Keijzer and colleagues set out to confirm the health benefits of living near greenspaces. They determined that “More residential surrounding greenspace was associated with lower risk of metabolic syndrome. . . . Metabolic syndrome is an important risk factor for non-communicable diseases, particularly type 2 diabetes, coronary heart disease, and stroke. . . . The present longitudinal study was based on data from four clinical examinations between 1997 and 2013 in 6076 participants of the Whitehall II study, UK (aged 45–69 years at baseline). Long-term exposure to greenspace was assessed by satellite-based indices of greenspace . . . averaged across buffers of 500 and 1000 m surrounding the participants’ residential location. . . . An interquartile range increase in NDVI [Normalized Difference Vegetation Index] and VCF [Vegetation Continuous Field] in the 500 m buffer was associated with 13% . . . and 14% . . . lower risk of metabolic syndrome, respectively.” Statistical analyses controlled (accounted) for factors such as participant sex, lifestyle factors, and socioeconomic status.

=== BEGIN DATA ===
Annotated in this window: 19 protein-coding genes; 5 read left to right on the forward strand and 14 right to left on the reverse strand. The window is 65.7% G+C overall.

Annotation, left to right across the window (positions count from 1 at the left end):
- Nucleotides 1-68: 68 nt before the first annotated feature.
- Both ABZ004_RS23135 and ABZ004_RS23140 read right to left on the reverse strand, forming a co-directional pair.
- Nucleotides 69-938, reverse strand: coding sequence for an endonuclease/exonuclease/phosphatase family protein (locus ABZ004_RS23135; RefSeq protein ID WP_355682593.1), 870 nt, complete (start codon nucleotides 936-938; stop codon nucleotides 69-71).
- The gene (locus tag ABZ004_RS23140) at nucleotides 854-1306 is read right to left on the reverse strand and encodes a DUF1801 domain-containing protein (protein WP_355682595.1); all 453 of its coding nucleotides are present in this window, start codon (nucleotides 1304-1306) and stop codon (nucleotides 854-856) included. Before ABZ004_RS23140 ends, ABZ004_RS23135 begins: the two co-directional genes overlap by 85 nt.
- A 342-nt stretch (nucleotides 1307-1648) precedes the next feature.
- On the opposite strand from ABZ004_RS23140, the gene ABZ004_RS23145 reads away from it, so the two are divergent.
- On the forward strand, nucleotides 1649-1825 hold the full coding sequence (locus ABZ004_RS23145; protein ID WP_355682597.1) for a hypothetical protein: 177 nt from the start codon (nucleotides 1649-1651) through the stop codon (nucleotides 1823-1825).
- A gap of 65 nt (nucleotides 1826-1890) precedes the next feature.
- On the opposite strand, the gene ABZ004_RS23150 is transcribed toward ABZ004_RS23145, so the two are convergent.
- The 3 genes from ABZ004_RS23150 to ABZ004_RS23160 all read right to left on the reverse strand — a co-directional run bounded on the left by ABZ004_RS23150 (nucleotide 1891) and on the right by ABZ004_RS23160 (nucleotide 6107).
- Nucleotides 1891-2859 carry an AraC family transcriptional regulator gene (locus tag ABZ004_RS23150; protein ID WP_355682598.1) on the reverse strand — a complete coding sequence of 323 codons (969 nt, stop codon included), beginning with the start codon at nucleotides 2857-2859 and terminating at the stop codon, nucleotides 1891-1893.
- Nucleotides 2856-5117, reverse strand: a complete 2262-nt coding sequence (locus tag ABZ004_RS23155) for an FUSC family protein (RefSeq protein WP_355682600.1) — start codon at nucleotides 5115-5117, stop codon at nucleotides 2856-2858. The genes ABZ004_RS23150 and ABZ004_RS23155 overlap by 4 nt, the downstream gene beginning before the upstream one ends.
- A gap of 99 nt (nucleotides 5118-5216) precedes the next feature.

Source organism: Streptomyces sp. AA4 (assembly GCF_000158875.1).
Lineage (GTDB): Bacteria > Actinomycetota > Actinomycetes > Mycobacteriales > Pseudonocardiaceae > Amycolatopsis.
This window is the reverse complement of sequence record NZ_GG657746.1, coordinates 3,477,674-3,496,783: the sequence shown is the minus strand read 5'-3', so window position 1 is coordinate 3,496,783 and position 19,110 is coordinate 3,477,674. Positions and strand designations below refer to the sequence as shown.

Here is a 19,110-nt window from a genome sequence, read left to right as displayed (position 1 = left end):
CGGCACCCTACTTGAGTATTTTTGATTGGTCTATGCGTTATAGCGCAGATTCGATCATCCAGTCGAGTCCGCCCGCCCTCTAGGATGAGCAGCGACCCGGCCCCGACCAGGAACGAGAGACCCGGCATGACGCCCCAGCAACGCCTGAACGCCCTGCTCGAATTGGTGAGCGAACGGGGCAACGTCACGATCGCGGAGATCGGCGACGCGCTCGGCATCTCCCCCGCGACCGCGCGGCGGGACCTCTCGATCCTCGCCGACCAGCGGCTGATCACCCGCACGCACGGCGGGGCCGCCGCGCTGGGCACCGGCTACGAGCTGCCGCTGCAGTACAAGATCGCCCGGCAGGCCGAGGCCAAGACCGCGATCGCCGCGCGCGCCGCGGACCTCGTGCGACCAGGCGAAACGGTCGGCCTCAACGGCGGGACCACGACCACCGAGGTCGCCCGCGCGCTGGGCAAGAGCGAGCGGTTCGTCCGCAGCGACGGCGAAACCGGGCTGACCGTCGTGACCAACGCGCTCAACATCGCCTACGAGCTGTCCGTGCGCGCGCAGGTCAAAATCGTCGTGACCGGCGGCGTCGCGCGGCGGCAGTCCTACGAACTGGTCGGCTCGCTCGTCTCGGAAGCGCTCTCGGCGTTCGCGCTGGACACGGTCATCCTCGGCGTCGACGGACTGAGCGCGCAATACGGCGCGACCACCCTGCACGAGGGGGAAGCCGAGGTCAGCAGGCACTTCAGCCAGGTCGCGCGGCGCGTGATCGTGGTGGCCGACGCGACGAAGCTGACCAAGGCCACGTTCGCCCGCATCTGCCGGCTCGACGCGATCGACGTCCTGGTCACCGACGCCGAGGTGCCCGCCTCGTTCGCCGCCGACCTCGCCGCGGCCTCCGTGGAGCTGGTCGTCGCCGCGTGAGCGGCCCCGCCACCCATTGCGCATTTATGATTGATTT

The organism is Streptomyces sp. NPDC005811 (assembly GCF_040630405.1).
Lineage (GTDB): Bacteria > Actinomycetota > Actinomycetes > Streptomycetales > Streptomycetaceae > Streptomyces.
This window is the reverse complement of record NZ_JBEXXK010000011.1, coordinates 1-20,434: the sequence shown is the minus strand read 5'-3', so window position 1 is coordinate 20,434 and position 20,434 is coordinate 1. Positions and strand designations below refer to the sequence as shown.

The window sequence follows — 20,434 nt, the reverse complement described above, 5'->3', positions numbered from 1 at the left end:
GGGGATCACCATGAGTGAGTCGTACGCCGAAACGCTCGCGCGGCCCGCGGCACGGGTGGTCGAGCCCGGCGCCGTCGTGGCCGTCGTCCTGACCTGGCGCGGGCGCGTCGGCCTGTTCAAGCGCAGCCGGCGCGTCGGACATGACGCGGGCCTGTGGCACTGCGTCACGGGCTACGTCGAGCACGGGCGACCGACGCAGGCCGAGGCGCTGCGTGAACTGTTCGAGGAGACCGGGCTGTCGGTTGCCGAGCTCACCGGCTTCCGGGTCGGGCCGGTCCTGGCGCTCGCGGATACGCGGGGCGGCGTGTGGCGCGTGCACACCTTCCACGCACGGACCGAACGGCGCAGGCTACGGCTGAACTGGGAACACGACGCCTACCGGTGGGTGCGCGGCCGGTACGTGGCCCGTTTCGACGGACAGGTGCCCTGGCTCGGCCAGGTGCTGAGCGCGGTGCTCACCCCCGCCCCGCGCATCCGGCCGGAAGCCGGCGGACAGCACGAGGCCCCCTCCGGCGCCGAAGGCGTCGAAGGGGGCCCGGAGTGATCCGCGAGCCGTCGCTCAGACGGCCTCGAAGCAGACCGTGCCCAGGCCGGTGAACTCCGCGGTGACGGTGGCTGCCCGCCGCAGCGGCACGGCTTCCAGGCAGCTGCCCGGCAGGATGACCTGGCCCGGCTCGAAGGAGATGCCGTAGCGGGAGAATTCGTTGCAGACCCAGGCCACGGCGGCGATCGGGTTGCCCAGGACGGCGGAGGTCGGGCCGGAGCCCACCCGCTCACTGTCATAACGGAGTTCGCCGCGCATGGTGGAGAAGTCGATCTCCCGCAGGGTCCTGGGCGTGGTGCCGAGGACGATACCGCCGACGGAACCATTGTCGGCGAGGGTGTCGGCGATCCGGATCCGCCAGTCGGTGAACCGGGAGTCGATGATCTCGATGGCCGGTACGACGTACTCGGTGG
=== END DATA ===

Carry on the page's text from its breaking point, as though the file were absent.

Carmende Keijzer, Xavier Basagana, Cathryn Tonne, Antonia Valentin, Jordi Alonso, Josep Anto, Mark Nieuwenhuijsen, Mika Kivimaki, Archana Sing-Manoux, Jordi Sunyer, and Payam Dadvand. “Long-Term Exposure to Greenspace and Metabolic Syndrome: A Whitehall II Study.” Environmental Pollution, in press, https://doi.org/10.1016/j.envpol.2019.113231